Did January just breeze by? It’s hard to believe we are already a month into what still feels like the new year. I can sense the collective restlessness of gardeners in the northeast. We’re chomping at the bit for spring preparations. But, the shortest month can feel like the longest. It’s usually when winter decides to do her worst. This year however, we might actually welcome a decent dose of snow and sleet. Thus far, we have had almost no snow to speak of. Even the temperature hasn’t dipped sufficiently or long enough into its typical range. Makes one deeply uneasy. Who knows what this will mean for the seasons ahead. Its anyone’s guess really.
But we gardeners are eternal optimists. We plan for the best. Familiar as we are to the vagaries of Mother Nature and horticultural setbacks, we persist in dreaming and striving for the most positive outcomes. There is simply no other way. And so, we spend February conjuring up the most perfect garden yet. As yet too early to start any real work but for some late winter pruning, this is the time to solidify all those random ideas and visions. Gather up information, draw up plans, create a master to-do list, place orders for seeds and plants, get all tools and materials ready, schedule any hardscaping work – it’s all about getting ready.
I personally appreciate that February makes it impossible to actually do anything but plan and prepare. Otherwise, we’d plunge into action willy-nilly and let the garden get out of hand. I speak from experience. My early days in the garden were fraught with misguided eagerness and expenses. Impulsive actions resulting in expensive mistakes. It’s not just about money spent but also the time and effort wasted.
Taking this month to organize will make the work ahead that much more enjoyable and productive. It has taught me to be a smarter gardener.
The hyacinths have been removed from the refrigerator and placed in their pretty glass forcers. It keeps the momentum of spring dreams going.
Things To Do In February
(Much of the items in the January list are applicable here. Do check that list as well)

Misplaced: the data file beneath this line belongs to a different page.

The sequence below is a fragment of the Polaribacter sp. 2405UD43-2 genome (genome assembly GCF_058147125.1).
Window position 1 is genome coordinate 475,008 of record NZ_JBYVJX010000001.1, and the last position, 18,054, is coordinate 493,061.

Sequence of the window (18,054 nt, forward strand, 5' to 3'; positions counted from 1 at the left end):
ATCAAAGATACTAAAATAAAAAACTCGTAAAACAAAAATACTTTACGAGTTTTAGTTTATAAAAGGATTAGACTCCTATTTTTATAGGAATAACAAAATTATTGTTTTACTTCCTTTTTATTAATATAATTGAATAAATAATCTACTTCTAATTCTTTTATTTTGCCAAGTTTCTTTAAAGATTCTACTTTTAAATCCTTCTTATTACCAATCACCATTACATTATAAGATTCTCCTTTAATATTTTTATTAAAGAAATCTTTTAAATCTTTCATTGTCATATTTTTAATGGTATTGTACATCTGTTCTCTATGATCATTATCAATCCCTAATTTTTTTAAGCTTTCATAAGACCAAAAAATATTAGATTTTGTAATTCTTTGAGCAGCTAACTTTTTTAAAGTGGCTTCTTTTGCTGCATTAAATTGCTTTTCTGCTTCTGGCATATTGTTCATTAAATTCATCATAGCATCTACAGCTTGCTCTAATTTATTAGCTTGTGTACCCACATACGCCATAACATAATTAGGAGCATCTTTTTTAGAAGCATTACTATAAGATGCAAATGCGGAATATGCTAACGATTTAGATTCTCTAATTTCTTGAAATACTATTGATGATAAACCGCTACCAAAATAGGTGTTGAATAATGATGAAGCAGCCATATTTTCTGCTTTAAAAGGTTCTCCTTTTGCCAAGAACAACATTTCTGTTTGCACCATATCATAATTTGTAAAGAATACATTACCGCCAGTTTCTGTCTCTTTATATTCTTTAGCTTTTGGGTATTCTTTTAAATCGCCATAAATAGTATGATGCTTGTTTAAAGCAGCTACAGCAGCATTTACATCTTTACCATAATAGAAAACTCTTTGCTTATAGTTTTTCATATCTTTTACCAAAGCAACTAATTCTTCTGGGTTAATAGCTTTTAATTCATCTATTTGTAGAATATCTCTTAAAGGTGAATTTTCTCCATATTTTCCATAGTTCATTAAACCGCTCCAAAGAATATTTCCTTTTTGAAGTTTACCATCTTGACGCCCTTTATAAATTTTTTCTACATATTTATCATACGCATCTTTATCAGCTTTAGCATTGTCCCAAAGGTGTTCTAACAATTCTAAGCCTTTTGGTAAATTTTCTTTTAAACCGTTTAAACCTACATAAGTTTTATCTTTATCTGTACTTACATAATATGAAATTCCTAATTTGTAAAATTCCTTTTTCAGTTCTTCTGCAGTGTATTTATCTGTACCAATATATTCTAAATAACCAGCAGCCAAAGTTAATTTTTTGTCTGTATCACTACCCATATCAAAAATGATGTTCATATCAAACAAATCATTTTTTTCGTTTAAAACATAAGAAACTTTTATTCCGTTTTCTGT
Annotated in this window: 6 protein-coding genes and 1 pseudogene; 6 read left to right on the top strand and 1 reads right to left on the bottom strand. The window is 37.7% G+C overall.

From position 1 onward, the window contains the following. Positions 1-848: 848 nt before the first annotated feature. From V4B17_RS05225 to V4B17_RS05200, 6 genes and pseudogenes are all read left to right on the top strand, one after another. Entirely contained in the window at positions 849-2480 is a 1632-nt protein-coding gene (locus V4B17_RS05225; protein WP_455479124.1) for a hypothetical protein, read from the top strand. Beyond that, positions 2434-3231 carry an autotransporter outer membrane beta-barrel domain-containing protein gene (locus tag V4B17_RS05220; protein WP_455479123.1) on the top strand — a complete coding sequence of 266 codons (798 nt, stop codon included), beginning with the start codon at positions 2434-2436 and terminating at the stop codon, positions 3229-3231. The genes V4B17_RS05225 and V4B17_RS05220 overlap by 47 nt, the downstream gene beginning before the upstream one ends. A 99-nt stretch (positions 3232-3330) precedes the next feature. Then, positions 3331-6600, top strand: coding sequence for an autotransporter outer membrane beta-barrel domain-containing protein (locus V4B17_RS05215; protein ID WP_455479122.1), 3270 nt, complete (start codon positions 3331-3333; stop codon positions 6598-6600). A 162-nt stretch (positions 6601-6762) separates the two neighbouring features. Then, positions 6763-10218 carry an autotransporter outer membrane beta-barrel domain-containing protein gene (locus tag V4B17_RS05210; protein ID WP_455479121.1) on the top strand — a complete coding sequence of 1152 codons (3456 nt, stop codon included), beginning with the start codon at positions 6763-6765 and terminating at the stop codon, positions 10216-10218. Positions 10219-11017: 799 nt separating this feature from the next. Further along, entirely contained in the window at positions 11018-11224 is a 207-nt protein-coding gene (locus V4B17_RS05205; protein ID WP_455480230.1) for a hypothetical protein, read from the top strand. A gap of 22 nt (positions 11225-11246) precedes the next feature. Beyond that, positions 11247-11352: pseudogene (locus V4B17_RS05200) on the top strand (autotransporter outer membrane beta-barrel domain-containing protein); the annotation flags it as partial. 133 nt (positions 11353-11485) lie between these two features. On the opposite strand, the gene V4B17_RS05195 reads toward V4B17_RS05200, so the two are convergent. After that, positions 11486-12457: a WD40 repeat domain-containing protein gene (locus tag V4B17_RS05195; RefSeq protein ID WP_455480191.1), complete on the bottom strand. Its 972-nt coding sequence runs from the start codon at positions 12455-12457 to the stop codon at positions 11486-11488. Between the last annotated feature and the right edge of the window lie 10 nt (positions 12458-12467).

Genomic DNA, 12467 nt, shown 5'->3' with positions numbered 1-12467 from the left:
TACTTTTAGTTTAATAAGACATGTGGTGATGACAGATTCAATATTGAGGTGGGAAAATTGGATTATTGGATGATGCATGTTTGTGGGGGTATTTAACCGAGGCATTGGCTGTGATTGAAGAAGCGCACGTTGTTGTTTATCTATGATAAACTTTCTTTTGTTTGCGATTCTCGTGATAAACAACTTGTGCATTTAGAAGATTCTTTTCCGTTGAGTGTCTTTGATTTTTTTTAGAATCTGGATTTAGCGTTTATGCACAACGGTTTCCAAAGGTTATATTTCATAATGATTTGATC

Stay on top of effects of snow and storms. Take quick action.
Keep bird feeders full. Whenever possible provide water.
Get garden plans and designs ready.
Check garden supplies. Does the hose need repair or replacing? Is there enough soil, organic fertilizer, twine, stakes etc.,? Make a list and do what is needed.
Towards the end of the month, prune roses, wisteria, grape vines and fruit trees.
Cut back ivy on walls and fences before birds start nesting. Brightly colored stems of Salix and Cornus should be cut back to about 6 to 10 inches from ground. This will encourage brighter color next spring.
Prepare for seed sowing. Get seed flats clean and ready. Check if there’s enough seed growing medium.
Order seeds. Once seeds arrive, write labels and clip to each pocket. This saves time later when there is so much else to do.
If there is not much snow, cut back old leaves on Hellebores. New growth and flowers will be emerging. Cut back other perennials that were skipped in autumn.
Attend to indoor plants.
The New York Botanical Garden’s annual orchid show opens in March. Do reserve your tickets and go! It’ll banish winter blues and get you inspired.
Renew ( or join) your membership to the Garden Conservancy. Place your order for the Open Days directory. Once you receive it you can start scheduling visits to beautiful gardens near and far. Inspiration is only a garden visit away!
Note: The art exhibit at the The View is still on. Do take a look if possible!
Some images of spring to get you dreaming –
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